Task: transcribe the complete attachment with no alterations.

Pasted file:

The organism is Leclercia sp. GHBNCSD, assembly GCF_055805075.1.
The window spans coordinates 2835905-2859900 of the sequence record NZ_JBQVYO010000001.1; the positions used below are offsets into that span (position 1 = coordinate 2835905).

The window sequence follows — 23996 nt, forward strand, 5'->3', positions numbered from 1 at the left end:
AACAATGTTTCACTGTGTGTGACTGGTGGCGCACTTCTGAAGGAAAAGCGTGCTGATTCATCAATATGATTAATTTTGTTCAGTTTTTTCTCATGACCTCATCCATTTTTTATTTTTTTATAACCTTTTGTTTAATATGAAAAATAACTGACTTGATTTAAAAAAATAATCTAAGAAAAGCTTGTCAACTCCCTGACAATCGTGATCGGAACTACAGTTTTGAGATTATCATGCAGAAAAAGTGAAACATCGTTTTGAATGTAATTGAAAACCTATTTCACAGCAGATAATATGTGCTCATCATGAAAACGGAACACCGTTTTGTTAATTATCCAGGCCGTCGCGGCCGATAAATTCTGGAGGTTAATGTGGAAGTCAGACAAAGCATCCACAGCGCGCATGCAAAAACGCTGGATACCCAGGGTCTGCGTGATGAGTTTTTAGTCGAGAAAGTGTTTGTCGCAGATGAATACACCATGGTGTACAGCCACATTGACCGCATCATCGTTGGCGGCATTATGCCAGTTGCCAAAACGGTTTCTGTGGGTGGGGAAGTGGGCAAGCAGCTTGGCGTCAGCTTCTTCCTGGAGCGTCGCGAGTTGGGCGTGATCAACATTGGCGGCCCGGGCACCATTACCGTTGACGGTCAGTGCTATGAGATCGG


The organism is Leclercia sp. GHBNCSD, assembly GCF_055805075.1.
The window spans coordinates 2835905-2859900 of the sequence record NZ_JBQVYO010000001.1; the positions used below are offsets into that span (position 1 = coordinate 2835905).

The window sequence follows — 23996 nt, forward strand, 5'->3', positions numbered from 1 at the left end:
AACAATGTTTCACTGTGTGTGACTGGTGGCGCACTTCTGAAGGAAAAGCGTGCTGATTCATCAATATGATTAATTTTGTTCAGTTTTTTCTCATGACCTCATCCATTTTTTATTTTTTTATAACCTTTTGTTTAATATGAAAAATAACTGACTTGATTTAAAAAAATAATCTAAGAAAAGCTTGTCAACTCCCTGACAATCGTGATCGGAACTACAGTTTTGAGATTATCATGCAGAAAAAGTGAAACATCGTTTTGAATGTAATTGAAAACCTATTTCACAGCAGATAATATGTGCTCATCATGAAAACGGAACACCGTTTTGTTAATTATCCAGGCCGTCGCGGCCGATAAATTCTGGAGGTTAATGTGGAAGTCAGACAAAGCATCCACAGCGCGCATGCAAAAACGCTGGATACCCAGGGTCTGCGTGATGAGTTTTTAGTCGAGAAAGTGTTTGTCGCAGATGAATACACCATGGTGTACAGCCACATTGACCGCATCATCGTTGGCGGCATTATGCCAGTTGCCAAAACGGTTTCTGTGGGTGGGGAAGTGGGCAAGCAGCTTGGCGTCAGCTTCTTCCTGGAGCGTCGCGAGTTGGGCGTGATCAACATTGGCGGCCCGGGCACCATTACCGTTGACGGTCAGTGCTATGAGATCGG